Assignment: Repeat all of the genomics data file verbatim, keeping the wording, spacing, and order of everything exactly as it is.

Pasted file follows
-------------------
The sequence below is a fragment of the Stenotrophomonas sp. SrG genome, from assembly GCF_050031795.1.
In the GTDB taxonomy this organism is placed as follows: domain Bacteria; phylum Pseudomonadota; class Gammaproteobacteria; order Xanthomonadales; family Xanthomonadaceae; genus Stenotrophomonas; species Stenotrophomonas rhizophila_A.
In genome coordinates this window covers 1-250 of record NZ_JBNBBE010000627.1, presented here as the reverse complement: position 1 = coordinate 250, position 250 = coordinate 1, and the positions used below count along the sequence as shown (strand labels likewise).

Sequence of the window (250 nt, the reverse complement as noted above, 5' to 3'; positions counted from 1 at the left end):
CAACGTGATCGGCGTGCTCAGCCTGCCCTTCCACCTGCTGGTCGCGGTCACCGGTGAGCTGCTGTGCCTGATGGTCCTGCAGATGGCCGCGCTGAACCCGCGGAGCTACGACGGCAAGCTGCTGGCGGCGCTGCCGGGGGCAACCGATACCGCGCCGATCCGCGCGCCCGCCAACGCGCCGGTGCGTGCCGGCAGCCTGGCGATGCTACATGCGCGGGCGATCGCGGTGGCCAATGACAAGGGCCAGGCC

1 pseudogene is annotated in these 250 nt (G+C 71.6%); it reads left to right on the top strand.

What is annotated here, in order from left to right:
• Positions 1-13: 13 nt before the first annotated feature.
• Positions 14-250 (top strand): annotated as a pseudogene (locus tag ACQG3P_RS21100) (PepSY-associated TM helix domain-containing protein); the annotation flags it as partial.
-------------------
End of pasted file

The sequence below is a fragment of the Stenotrophomonas sp. SrG genome, from assembly GCF_050031795.1.
In the GTDB taxonomy this organism is placed as follows: domain Bacteria; phylum Pseudomonadota; class Gammaproteobacteria; order Xanthomonadales; family Xanthomonadaceae; genus Stenotrophomonas; species Stenotrophomonas rhizophila_A.
In genome coordinates this window covers 1-250 of record NZ_JBNBBE010000627.1, presented here as the reverse complement: position 1 = coordinate 250, position 250 = coordinate 1, and the positions used below count along the sequence as shown (strand labels likewise).

Sequence of the window (250 nt, the reverse complement as noted above, 5' to 3'; positions counted from 1 at the left end):
CAACGTGATCGGCGTGCTCAGCCTGCCCTTCCACCTGCTGGTCGCGGTCACCGGTGAGCTGCTGTGCCTGATGGTCCTGCAGATGGCCGCGCTGAACCCGCGGAGCTACGACGGCAAGCTGCTGGCGGCGCTGCCGGGGGCAACCGATACCGCGCCGATCCGCGCGCCCGCCAACGCGCCGGTGCGTGCCGGCAGCCTGGCGATGCTACATGCGCGGGCGATCGCGGTGGCCAATGACAAGGGCCAGGCC

1 pseudogene is annotated in these 250 nt (G+C 71.6%); it reads left to right on the top strand.

What is annotated here, in order from left to right:
• Positions 1-13: 13 nt before the first annotated feature.
• Positions 14-250 (top strand): annotated as a pseudogene (locus tag ACQG3P_RS21100) (PepSY-associated TM helix domain-containing protein); the annotation flags it as partial.